A VIP cop car arrives and hovers. A voice booms from inside. “I am going in to secure the suspect. Everyone stay where you are. Where is the entry?”
Briggs gets on speaker and explains.
VIP car lowers to the pavement, its door slides open and out steps a short, nattily dressed man in his sixties. His face has the plastic look of someone who has had “work done.” He exudes authority.
While the SWAT cars hover, boss man disappears from view. Everyone holds his breath. He reemerges with the woman in tow. She is not cuffed, but nonchalantly walks beside him. The couple disappears into VIP car, which rises into the air without comment from within and zooms off.
Two SWAT cars attach the netted Mokins and tow them out. The remaining SWAT car signals Briggs and Stony that they are coming in. Two soldiers burst into the room and bark, “Show us your related recorded scenes.”
Stony rolls it back to Encounter One where the woman meets with the Firefly and contains it through the most recent encounter. A soldier steps forward, aims something at the wall and poof, the recording is gone.
“Hey!” says Briggs. “We have to account for-”
The other solder moves toward him with subtle threat. “I wouldn’t object if I were you.”
Briggs swallows and shuts up.
The doors whoosh shut behind the soldiers and their vehicle zooms out of the parking lot.
The remaining two cops, looking sheepish, lurk in the doorway. “You can open to the public now,” says one.
Briggs is indignant. “What the hell was all that? What was that…that person? It changed sex back and forth!”
The cops glance at each other and back to Briggs. “It’s probably on a need-to-know basis. Just return to your lives. If the company gives you trouble, tell them to ask for Officer Redfern and I will explain that we had an incident.”
After they leave, Briggs and Stony give each other disgusted looks.
“Something is very smelly here,” says Briggs. “Why did VIP go in that storeroom alone and without fear and why did man/woman come out placidly? Do they know each other? If so, why would Mr. Muck Muck know someone who engages in nefarious activities that smack of spy work and more creepy stuff I don’t even want to think about?”
“There are a lot of weird things going on that the average person can’t even imagine,” says Stony.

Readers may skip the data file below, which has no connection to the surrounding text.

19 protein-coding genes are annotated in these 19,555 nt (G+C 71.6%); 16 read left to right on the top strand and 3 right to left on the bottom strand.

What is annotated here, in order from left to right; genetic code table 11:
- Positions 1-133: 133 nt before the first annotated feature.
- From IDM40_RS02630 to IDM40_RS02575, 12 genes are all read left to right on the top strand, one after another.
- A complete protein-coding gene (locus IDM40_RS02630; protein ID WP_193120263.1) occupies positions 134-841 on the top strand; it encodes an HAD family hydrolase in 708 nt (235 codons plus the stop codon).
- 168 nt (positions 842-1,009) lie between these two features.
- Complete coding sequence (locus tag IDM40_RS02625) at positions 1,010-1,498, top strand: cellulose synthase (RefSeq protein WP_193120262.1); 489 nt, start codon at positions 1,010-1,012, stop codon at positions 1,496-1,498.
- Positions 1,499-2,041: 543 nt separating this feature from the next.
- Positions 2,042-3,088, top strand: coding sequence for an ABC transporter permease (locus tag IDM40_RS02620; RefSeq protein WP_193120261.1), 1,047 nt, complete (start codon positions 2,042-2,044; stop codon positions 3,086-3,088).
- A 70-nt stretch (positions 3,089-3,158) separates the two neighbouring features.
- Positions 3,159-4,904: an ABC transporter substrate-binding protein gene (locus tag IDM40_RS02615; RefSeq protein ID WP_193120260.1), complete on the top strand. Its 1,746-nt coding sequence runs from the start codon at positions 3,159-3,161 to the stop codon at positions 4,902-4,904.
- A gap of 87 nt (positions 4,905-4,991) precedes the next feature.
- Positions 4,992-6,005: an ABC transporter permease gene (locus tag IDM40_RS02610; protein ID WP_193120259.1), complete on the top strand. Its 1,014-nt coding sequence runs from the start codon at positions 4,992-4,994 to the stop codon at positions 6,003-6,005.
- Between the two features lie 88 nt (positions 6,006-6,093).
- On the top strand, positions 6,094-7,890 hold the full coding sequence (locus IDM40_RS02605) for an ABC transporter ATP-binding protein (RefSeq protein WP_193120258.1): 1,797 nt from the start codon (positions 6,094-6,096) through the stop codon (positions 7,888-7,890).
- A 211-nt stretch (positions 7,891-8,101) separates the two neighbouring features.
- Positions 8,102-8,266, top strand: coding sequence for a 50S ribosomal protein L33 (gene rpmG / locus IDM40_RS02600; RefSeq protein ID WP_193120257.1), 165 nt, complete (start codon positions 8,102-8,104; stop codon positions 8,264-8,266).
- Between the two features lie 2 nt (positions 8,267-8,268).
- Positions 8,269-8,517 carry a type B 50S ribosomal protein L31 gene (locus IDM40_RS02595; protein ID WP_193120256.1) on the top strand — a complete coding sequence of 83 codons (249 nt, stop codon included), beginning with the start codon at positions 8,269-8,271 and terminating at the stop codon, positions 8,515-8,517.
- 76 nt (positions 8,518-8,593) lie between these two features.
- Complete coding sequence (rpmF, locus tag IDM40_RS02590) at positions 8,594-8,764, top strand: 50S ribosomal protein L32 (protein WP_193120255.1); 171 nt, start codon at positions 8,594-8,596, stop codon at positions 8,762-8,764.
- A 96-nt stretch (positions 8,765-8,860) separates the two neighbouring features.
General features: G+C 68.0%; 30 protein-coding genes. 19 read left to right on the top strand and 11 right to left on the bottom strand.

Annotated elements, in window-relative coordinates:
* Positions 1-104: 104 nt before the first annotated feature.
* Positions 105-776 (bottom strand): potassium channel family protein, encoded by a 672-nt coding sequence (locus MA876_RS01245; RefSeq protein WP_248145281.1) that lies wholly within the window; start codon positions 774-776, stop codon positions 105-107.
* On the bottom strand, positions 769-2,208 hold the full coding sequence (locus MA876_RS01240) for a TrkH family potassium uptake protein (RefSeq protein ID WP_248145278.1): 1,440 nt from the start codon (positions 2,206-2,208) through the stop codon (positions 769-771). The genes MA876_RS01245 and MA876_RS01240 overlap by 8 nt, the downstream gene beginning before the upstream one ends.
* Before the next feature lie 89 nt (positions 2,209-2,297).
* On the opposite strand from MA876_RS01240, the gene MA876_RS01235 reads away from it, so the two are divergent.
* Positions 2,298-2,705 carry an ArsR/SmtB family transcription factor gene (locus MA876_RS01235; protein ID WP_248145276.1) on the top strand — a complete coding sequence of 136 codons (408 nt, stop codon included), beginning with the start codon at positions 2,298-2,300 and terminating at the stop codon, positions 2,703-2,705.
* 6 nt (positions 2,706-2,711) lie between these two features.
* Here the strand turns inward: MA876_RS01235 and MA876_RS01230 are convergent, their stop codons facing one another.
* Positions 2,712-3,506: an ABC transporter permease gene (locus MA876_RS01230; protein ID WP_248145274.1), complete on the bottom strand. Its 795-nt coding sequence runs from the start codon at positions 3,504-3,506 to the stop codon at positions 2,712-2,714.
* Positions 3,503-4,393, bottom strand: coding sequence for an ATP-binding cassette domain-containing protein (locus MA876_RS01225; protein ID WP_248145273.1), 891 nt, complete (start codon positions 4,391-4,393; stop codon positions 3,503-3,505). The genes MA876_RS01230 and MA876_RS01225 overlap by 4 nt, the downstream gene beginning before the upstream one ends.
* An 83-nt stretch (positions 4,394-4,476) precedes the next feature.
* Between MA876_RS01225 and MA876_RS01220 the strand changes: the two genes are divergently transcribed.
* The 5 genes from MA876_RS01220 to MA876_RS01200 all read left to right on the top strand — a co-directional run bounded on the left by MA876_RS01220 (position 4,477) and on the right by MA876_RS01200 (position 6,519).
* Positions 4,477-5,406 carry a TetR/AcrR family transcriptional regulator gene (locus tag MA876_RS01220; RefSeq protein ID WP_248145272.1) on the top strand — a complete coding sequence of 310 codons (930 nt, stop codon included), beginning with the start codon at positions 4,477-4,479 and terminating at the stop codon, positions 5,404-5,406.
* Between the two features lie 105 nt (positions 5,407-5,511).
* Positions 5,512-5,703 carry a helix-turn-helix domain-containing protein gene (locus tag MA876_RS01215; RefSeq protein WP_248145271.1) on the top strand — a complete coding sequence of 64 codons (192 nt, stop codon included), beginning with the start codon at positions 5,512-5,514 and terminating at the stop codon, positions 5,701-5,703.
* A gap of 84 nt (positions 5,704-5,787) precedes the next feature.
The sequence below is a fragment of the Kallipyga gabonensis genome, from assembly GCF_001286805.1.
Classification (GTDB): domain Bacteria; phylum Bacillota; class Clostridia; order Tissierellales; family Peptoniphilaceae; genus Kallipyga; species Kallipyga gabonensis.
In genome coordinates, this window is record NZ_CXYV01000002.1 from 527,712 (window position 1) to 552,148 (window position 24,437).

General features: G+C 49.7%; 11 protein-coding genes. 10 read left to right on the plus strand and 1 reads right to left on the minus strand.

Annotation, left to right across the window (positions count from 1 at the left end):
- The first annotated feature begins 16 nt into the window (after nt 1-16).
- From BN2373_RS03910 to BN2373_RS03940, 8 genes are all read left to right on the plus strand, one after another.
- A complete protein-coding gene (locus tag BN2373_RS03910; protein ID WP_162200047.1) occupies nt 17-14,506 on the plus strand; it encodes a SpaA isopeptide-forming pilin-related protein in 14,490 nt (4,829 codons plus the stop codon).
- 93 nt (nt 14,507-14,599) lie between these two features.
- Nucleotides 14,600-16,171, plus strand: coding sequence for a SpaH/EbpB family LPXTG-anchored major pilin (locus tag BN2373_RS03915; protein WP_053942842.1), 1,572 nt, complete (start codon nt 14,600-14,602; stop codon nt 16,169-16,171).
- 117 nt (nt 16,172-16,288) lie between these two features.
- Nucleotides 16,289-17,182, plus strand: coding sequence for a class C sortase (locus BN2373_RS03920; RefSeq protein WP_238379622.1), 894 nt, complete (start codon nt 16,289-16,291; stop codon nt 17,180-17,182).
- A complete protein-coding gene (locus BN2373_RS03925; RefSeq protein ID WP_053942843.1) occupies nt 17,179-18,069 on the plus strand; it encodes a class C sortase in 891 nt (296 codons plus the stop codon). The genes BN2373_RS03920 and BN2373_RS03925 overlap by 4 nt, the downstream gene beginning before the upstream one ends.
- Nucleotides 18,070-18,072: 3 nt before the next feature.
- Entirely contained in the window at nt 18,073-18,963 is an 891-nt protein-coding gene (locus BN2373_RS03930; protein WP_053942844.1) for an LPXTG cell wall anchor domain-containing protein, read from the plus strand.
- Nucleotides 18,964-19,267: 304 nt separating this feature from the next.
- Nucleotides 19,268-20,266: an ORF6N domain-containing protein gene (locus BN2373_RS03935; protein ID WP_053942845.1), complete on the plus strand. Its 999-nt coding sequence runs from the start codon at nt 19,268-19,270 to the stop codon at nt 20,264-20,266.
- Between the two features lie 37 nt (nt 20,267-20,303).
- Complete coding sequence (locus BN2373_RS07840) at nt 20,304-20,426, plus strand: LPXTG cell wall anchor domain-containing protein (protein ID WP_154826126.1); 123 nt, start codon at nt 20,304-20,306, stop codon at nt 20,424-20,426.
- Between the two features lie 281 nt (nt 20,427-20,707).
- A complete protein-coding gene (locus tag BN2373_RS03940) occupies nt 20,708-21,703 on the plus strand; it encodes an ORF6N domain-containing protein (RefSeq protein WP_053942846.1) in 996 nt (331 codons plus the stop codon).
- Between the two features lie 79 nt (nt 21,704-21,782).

“Well, maybe we ought to tell somebody,” says Briggs. “Like the media, for instance?”
Brigg’s input buzzes. When he answers, a rough male voice booms through the room, “I wouldn’t do that if I were you. That woman you care about, Lily is her name? And Stony there – your mother and that dog you’re fond of. If you want them all to reach old age, you’ll shut up.”
Briggs is so terrified that he fears he might lose control of his bowels, which haven’t been in too good a shape since all this began. He backs into the monitors. “Uh, okay, yeah, I see your point.” Stony is too shocked to speak at all.
“Enjoy your week,” the voice says, then shuts off.
Briggs and Stony are silent for a few moments, then Briggs says, ‘Not that I care if they get Lily or not. Apparently, they’re not up to date on that situation.” He pauses a moment. “Well, maybe I do. Some.”
“You care,” says Stony.
They sigh heavily before sitting back down. At the south hatch hovers a shiny, red Jaguar Kite and at the north end, a Mazda Condor, this year’s model.
Briggs says, “I liked it better when it was dull as hell around here.”
“Me too,” says Stony.
“I never imagined myself saying that,” says Briggs.


Margaret Karmazin’s stories are published in literary and speculative fiction magazines including Rosebud, Chrysalis Reader, North Atlantic Review, Mobius, Confrontation, Pennsylvania Review, Speculative Edge, Another Realm and WiFiles. Her stories in The MacGuffin, Eureka Literary Magazine and Licking River Review were nominated for Pushcart awards, and her story, “The Manly Thing,” was nominated for the 2010 Million Writers Award. She has stories included in Still Going Strong, Ten Twisted Tales, Pieces of Eight (Autism Acceptance), Zero Gravity, Cover of Darkness, Daughters of Icarus, M-Brane Sci-Fi Quarterlies, and a YA novel, Replacing Fiona and children’s book, Flick-Flick & Dreamer, published by